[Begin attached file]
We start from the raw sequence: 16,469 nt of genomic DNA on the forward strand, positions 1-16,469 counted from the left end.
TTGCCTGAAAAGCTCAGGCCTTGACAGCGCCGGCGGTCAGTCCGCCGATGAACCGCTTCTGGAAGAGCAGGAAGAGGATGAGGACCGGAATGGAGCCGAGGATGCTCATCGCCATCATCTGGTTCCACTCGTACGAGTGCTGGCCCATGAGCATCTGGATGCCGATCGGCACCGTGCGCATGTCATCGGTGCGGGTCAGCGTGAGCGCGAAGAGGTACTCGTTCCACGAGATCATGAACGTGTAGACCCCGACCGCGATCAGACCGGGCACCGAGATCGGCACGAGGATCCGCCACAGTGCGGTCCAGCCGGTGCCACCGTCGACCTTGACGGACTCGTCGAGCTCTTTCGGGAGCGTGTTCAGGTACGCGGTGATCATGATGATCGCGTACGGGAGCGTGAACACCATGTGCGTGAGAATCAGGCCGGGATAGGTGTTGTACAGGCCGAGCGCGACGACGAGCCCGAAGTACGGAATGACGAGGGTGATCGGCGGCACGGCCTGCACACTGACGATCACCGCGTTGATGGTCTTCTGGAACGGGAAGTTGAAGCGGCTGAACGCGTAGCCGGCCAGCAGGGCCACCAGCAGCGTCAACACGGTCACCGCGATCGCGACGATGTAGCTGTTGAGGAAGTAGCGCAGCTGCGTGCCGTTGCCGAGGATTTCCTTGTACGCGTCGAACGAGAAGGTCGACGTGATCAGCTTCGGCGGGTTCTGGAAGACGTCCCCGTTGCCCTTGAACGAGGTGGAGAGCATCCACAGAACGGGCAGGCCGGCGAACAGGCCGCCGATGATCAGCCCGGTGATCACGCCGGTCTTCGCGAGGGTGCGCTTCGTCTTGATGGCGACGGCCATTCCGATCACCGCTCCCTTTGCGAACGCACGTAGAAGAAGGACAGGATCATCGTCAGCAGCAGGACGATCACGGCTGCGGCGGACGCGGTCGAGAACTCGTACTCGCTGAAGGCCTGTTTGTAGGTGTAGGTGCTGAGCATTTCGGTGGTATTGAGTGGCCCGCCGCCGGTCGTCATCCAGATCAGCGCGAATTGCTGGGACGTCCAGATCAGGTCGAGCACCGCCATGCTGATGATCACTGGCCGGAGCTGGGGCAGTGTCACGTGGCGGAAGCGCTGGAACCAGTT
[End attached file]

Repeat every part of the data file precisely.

We start from the raw sequence: 16,469 nt of genomic DNA on the forward strand, positions 1-16,469 counted from the left end.
TTGCCTGAAAAGCTCAGGCCTTGACAGCGCCGGCGGTCAGTCCGCCGATGAACCGCTTCTGGAAGAGCAGGAAGAGGATGAGGACCGGAATGGAGCCGAGGATGCTCATCGCCATCATCTGGTTCCACTCGTACGAGTGCTGGCCCATGAGCATCTGGATGCCGATCGGCACCGTGCGCATGTCATCGGTGCGGGTCAGCGTGAGCGCGAAGAGGTACTCGTTCCACGAGATCATGAACGTGTAGACCCCGACCGCGATCAGACCGGGCACCGAGATCGGCACGAGGATCCGCCACAGTGCGGTCCAGCCGGTGCCACCGTCGACCTTGACGGACTCGTCGAGCTCTTTCGGGAGCGTGTTCAGGTACGCGGTGATCATGATGATCGCGTACGGGAGCGTGAACACCATGTGCGTGAGAATCAGGCCGGGATAGGTGTTGTACAGGCCGAGCGCGACGACGAGCCCGAAGTACGGAATGACGAGGGTGATCGGCGGCACGGCCTGCACACTGACGATCACCGCGTTGATGGTCTTCTGGAACGGGAAGTTGAAGCGGCTGAACGCGTAGCCGGCCAGCAGGGCCACCAGCAGCGTCAACACGGTCACCGCGATCGCGACGATGTAGCTGTTGAGGAAGTAGCGCAGCTGCGTGCCGTTGCCGAGGATTTCCTTGTACGCGTCGAACGAGAAGGTCGACGTGATCAGCTTCGGCGGGTTCTGGAAGACGTCCCCGTTGCCCTTGAACGAGGTGGAGAGCATCCACAGAACGGGCAGGCCGGCGAACAGGCCGCCGATGATCAGCCCGGTGATCACGCCGGTCTTCGCGAGGGTGCGCTTCGTCTTGATGGCGACGGCCATTCCGATCACCGCTCCCTTTGCGAACGCACGTAGAAGAAGGACAGGATCATCGTCAGCAGCAGGACGATCACGGCTGCGGCGGACGCGGTCGAGAACTCGTACTCGCTGAAGGCCTGTTTGTAGGTGTAGGTGCTGAGCATTTCGGTGGTATTGAGTGGCCCGCCGCCGGTCGTCATCCAGATCAGCGCGAATTGCTGGGACGTCCAGATCAGGTCGAGCACCGCCATGCTGATGATCACTGGCCGGAGCTGGGGCAGTGTCACGTGGCGGAAGCGCTGGAACCAGTT